Scientists from Japan have found that a tradition called Shinri-ioku still remains strong, and why this is so, the reasons are of biochemical nature.
Everyone enjoyed the beauty of nature walking down the woods for at least once in theirs’ life. This is why some people choose to live in the woods or next to them and why other people travel thousands of miles to walk in the forests of the Redwood, the jungles of Costa Rica or Ecuador.
However, scientists from Japan say that the tradition called Shinri-ioku or “swimming in the forest” remains strong, and why this is so, the reasons are of biochemical nature.
Specifically, the researchers found that staying in the forest improves natural immunity, which is important for preventing cancer and other chronic diseases.
How this in fact happens?
When researchers tested people before and after a two-hour walk in the woods, they found that in all patients except for one person had increases T-cells for 50%. They also had lower blood pressure, felt calm and their mind was clear.
Researchers have described this phenomena
The trees and plants in the environment environment emit “antimicrobial VOCs plant derivative called phytoncides to exterminate bacteria and fungi”. Fungi and bacteria can be a problem for our immune system, and it turns out that even the trees do not like them.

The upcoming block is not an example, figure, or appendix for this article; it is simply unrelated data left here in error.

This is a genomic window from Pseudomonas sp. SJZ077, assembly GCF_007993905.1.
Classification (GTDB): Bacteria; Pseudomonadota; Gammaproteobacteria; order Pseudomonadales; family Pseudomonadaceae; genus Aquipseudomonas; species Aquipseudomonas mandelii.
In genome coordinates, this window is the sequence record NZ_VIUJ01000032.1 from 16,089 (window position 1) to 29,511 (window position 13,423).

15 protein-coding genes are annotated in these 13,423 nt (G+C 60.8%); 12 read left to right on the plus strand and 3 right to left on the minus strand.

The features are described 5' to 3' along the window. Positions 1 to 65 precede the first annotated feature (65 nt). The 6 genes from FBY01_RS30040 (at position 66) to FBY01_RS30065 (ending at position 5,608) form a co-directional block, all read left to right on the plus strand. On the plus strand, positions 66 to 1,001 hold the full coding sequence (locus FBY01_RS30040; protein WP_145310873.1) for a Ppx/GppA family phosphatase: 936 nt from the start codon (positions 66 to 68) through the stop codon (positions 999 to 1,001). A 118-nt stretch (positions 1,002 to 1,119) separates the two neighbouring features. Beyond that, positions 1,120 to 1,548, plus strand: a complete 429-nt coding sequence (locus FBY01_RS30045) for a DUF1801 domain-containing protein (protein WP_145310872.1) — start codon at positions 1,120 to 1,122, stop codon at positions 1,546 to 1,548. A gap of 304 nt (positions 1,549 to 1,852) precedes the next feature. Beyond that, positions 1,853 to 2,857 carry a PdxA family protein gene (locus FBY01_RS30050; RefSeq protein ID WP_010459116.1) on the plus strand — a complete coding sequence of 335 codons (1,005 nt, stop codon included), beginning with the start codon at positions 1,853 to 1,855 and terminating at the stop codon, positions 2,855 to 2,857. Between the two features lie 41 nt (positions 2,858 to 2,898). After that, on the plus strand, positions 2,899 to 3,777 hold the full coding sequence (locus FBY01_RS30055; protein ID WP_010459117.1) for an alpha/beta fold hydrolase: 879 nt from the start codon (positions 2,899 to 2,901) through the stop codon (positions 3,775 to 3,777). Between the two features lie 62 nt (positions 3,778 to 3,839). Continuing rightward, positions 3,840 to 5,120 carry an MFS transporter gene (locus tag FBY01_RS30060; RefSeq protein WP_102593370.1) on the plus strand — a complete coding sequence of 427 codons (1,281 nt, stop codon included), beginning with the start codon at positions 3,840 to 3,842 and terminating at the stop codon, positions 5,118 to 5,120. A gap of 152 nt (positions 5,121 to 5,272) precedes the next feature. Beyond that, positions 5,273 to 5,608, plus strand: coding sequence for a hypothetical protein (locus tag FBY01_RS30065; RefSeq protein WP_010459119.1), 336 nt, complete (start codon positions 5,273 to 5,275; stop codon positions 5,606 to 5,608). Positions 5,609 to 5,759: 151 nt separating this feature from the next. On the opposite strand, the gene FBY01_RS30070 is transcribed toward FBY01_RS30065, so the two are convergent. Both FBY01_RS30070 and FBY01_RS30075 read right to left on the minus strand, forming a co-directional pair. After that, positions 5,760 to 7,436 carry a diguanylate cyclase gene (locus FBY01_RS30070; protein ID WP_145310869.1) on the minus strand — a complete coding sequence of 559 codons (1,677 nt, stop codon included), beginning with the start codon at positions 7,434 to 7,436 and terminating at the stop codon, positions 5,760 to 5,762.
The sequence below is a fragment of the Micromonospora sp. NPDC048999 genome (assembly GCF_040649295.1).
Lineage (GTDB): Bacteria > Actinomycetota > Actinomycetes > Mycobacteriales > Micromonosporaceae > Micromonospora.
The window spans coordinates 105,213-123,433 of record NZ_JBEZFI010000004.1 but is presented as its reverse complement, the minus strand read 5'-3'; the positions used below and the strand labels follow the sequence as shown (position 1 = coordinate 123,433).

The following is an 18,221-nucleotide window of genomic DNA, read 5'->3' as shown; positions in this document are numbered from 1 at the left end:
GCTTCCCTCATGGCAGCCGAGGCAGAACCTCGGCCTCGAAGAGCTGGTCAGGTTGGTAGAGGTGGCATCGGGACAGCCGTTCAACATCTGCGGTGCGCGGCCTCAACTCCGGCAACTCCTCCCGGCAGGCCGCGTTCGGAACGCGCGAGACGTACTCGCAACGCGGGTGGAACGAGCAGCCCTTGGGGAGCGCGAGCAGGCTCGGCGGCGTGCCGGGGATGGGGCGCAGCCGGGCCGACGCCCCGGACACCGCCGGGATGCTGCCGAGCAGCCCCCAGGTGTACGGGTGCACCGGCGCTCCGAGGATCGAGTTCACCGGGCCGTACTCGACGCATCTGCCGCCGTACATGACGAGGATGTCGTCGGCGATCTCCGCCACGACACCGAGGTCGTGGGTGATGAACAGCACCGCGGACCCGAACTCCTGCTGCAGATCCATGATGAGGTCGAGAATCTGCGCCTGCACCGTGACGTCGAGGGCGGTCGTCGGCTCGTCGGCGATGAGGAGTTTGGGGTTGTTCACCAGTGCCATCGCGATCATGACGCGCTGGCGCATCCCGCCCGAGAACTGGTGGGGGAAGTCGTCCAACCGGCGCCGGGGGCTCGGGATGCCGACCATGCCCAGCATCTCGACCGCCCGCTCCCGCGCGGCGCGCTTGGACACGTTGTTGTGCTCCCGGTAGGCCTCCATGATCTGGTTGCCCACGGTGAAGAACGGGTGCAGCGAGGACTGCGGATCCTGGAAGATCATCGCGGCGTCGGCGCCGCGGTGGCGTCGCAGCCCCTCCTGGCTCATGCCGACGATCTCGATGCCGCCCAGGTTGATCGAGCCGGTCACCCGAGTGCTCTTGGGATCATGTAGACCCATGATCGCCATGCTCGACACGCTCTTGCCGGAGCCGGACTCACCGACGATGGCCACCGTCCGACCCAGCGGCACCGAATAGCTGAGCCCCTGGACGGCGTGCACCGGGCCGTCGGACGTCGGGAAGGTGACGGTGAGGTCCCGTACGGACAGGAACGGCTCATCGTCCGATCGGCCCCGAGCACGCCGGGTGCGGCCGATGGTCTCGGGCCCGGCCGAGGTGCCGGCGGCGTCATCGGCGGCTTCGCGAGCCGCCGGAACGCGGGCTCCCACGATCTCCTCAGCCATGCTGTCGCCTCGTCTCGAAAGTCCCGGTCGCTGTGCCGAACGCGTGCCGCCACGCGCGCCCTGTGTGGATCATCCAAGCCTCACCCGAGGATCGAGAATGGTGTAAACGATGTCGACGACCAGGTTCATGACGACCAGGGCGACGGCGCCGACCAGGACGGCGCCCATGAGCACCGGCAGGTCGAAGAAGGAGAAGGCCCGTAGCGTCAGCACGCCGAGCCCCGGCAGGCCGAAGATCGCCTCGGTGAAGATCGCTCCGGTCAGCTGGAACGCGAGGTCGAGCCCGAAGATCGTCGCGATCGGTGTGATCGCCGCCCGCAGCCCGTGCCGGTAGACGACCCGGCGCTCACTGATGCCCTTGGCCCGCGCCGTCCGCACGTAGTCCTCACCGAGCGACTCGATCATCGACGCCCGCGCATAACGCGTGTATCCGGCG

Forest trees are hundreds, if not thousands of years old. Trees and other plants improved their protection, what is in fact a compound that can kill fungi and bacteria. When walking in the woods, your breath becomes one with these components. The effect lasts for about 2 months.
For example, when we walk in the forest we bathe in its natural immunity. We are diving in the “phytochemical” immune system of the forest.
Professor King Li of the Department of Hygiene and Public Health of the Nippon Medical School in Tokyo, presented this story to an American science writer Anna Lena Phillips.
In the article there is more specific information on the effects of specific hormones, including the effects of noradrenaline and DHEA stress and adiponectin. The low levels of adiponectin is associated with type 2 diabetes and obesity.
The study in published in European Journal of Applied Phisiology.